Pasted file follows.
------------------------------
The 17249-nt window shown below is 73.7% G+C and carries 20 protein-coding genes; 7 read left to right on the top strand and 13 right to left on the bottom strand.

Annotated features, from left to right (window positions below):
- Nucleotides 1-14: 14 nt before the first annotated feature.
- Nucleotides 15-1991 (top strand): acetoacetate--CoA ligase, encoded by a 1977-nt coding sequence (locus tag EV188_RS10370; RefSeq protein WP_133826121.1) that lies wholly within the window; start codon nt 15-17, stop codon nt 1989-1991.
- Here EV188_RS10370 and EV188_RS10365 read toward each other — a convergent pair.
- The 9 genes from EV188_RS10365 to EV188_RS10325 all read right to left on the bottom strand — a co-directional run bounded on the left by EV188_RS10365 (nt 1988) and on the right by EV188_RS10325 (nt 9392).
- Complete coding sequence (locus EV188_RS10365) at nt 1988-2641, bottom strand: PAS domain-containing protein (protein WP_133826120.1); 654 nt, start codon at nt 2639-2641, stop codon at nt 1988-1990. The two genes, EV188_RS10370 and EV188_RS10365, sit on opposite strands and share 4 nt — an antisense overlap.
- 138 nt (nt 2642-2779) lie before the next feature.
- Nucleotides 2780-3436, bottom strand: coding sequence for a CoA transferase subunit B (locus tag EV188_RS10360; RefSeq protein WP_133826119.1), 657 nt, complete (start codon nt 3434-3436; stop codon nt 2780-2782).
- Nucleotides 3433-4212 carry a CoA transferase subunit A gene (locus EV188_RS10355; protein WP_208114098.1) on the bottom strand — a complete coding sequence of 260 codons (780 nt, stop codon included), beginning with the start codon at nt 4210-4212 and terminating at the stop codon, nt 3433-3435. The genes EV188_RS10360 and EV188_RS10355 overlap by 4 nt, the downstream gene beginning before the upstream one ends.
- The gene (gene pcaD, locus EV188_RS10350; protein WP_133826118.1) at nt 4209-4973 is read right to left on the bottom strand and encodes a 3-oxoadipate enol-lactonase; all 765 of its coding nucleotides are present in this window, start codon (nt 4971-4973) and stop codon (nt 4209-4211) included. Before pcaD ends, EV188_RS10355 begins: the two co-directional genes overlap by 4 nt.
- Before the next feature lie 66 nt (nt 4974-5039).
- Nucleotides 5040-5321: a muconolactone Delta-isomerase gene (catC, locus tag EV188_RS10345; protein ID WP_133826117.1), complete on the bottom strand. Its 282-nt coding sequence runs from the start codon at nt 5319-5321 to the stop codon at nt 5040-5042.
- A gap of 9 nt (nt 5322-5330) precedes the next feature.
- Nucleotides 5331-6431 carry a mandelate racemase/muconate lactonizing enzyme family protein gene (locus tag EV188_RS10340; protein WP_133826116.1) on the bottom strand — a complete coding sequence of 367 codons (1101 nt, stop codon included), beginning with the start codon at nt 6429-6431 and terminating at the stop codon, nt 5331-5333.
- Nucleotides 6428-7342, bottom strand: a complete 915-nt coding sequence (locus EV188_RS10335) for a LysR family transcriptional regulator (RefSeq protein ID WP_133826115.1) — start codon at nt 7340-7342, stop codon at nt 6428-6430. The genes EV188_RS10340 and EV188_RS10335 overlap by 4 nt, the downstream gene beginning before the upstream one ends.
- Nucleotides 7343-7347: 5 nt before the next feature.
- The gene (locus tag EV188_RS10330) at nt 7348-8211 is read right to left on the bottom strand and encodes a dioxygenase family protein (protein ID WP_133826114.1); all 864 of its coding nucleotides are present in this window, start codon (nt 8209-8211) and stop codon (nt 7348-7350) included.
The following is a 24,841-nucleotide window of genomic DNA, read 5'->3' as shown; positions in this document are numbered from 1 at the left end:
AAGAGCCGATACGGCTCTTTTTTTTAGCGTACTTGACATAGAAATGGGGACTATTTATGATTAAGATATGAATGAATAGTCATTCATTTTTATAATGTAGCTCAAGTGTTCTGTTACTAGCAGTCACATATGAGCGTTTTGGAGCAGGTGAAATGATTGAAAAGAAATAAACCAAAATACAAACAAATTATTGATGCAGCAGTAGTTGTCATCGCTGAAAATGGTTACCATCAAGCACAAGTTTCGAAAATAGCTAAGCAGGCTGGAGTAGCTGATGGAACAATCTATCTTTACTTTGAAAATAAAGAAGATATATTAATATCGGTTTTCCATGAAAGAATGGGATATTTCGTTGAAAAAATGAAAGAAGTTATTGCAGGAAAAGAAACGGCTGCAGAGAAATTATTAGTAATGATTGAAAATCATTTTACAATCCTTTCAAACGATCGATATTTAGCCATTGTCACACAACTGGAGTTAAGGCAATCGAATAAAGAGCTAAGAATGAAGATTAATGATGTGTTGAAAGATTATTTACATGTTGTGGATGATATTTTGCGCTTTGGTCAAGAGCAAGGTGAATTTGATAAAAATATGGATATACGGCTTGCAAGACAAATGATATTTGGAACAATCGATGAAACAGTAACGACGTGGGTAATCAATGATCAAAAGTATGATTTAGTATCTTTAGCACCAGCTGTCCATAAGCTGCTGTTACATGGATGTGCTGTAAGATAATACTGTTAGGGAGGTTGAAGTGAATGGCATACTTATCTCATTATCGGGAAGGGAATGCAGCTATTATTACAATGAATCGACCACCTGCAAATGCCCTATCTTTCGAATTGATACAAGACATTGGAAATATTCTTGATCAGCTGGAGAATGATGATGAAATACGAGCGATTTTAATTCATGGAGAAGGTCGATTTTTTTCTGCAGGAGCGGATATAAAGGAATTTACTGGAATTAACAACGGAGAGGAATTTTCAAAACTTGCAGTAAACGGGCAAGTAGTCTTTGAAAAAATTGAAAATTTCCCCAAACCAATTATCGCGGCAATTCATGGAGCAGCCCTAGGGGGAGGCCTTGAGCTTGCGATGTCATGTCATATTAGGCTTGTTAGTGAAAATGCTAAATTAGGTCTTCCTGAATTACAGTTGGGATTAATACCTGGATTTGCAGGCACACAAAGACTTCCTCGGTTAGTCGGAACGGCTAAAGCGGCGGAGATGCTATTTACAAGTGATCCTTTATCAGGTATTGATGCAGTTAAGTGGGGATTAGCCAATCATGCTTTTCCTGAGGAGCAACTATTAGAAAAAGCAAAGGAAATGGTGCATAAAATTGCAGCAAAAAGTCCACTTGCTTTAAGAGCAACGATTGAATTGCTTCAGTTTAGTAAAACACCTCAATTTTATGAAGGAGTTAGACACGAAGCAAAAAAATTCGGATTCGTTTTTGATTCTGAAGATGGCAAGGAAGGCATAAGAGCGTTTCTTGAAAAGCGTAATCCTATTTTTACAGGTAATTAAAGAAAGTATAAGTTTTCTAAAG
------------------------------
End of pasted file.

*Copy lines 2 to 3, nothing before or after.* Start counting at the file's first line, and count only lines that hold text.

Annotated features, from left to right (window positions below):
- Nucleotides 1-14: 14 nt before the first annotated feature.